Coalition Claims to Seek Balanced Copyright
Once again, a confederacy of the usual suspects has regrouped, rebranded, and relaunched a campaign on copyright in the digital age. They call themselves the Re-Create Coalition. David Lowery on the Trichordist referred to them as “getting the band back together,” and it is true that this familiar list of mostly Google-funded organizations (with bizarrely similar logos) has been trying to get its act together, a bit Keystone Cop-like, ever since the defeat of SOPA in an effort to relive that glory day. Once again, they are eager to rally citizens to their point of view on copyright, though that point of view may be hard to discern if you’re looking too carefully for specifics. Broadly, the coalition says it wants to balance the rights of creators, consumers, and innovators, which happens to be more or less the goal of every copyright professional since James Madison. So, the only thing that matters is what’s behind those pretty words.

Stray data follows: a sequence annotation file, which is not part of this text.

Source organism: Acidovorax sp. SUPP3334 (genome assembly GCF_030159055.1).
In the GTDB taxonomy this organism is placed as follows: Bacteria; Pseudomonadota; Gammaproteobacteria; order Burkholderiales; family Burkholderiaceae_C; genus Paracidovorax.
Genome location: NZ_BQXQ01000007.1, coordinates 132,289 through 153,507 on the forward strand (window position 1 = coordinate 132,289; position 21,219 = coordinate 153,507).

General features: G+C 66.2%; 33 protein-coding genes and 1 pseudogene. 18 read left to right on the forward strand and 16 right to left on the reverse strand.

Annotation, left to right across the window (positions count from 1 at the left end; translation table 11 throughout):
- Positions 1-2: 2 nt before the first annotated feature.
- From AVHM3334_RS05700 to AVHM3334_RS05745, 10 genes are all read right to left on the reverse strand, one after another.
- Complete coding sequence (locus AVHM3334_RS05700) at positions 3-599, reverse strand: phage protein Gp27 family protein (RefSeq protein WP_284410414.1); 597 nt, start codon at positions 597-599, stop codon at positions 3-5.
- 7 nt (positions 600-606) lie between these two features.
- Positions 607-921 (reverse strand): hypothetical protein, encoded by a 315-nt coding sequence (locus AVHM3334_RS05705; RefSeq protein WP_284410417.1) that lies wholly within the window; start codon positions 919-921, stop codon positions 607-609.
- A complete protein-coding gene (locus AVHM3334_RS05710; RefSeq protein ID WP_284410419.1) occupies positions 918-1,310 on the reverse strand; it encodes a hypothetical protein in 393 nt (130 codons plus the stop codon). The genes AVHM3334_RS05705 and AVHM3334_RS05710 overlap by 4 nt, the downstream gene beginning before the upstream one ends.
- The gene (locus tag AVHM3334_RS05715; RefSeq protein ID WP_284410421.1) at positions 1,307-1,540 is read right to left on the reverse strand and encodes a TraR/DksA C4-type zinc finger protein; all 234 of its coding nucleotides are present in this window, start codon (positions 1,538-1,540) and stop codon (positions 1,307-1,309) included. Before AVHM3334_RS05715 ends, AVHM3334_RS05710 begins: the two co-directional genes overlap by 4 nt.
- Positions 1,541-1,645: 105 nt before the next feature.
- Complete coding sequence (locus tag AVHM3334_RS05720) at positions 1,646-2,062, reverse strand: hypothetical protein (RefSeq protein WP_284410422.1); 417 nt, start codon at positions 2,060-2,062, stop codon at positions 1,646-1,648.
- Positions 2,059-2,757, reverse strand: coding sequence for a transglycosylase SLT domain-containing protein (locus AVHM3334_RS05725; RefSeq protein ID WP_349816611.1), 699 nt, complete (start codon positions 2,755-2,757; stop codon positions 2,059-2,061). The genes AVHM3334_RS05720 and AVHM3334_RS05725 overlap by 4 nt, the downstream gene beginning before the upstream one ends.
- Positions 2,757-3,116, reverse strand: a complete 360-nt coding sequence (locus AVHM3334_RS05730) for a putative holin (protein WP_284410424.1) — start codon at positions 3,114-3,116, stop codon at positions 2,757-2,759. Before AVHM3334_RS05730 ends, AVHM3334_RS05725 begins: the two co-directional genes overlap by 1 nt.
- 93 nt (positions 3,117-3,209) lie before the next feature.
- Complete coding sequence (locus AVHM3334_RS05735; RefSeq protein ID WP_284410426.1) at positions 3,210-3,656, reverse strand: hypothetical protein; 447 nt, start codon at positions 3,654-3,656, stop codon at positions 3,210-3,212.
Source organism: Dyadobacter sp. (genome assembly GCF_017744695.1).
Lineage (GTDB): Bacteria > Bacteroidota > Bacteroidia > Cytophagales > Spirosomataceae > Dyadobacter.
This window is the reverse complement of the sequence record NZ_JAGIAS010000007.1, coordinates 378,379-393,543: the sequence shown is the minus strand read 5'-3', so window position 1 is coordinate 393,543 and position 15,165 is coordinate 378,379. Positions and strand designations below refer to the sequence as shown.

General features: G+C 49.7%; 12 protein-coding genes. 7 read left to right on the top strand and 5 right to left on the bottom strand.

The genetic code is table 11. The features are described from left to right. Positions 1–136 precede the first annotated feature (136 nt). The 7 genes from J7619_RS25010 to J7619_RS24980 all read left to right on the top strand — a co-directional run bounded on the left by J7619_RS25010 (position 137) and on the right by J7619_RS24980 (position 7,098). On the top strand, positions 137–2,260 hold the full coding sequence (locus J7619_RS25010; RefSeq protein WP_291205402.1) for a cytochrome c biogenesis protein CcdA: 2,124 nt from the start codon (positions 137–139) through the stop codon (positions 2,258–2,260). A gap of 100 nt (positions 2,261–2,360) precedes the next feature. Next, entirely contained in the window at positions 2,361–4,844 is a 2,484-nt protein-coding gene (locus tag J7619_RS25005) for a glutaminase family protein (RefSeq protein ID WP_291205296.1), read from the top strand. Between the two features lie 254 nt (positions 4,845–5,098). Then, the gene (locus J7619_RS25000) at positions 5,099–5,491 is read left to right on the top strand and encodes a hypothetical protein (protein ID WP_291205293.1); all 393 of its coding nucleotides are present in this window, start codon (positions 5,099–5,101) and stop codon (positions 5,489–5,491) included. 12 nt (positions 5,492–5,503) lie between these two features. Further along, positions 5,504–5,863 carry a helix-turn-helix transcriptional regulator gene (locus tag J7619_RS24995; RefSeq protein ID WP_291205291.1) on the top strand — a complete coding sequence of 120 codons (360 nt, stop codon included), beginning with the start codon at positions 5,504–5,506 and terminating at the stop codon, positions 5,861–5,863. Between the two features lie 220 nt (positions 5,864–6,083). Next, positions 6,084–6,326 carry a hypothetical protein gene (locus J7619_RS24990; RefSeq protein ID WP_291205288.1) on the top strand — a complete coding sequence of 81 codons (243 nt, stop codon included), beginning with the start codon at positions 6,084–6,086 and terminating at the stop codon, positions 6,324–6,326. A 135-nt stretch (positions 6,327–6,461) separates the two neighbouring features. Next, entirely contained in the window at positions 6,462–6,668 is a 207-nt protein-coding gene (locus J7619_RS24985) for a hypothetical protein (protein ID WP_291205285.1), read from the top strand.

Does copyright need changing in the current market? Sure. Register of Copyrights Maria Pallante was on Capitol Hill this week offering testimony in the final round of hearings on that very subject. But like any complex system that might demand revision to conform to a new market, it’s reasonable to assume we’re talking about tweaks, not radical overhaul. Or to paraphrase author and attorney Elizabeth Wurtzel, law requires “granularity” to make it work. Because on the whole, copyright is relatively balanced except in the eyes of extremists and really big Internet corporations, who consider the whole legal framework (not to mention legal frameworks in general) a nettlesome barrier to their dreams of world domination.
Funding source alone does not negate the arguments or a point of view of a group or organization. Nearly all organizations are funded by private industry in one way or another. But readers should bring at least a dash of salt to the party when the company that’s been described as the most powerful in the world (i.e. Google) walks into the room and says, “We want a level playing field.” In general, populist words alone don’t mean anything; mission statements are usually boilerplate. There are plenty of organizations out there that use terms like freedom and fairness and American ingenuity while behaving as the most industry-serving, right-wing, bigoted group of grumpy white men you ever wanted to meet. So, cutting through the fog a bit, what does the Re-Create Coalition appear to care about? Based on their stated agenda, they seem to be focused on two things above all: fair use and safe harbors. So, let’s look at those …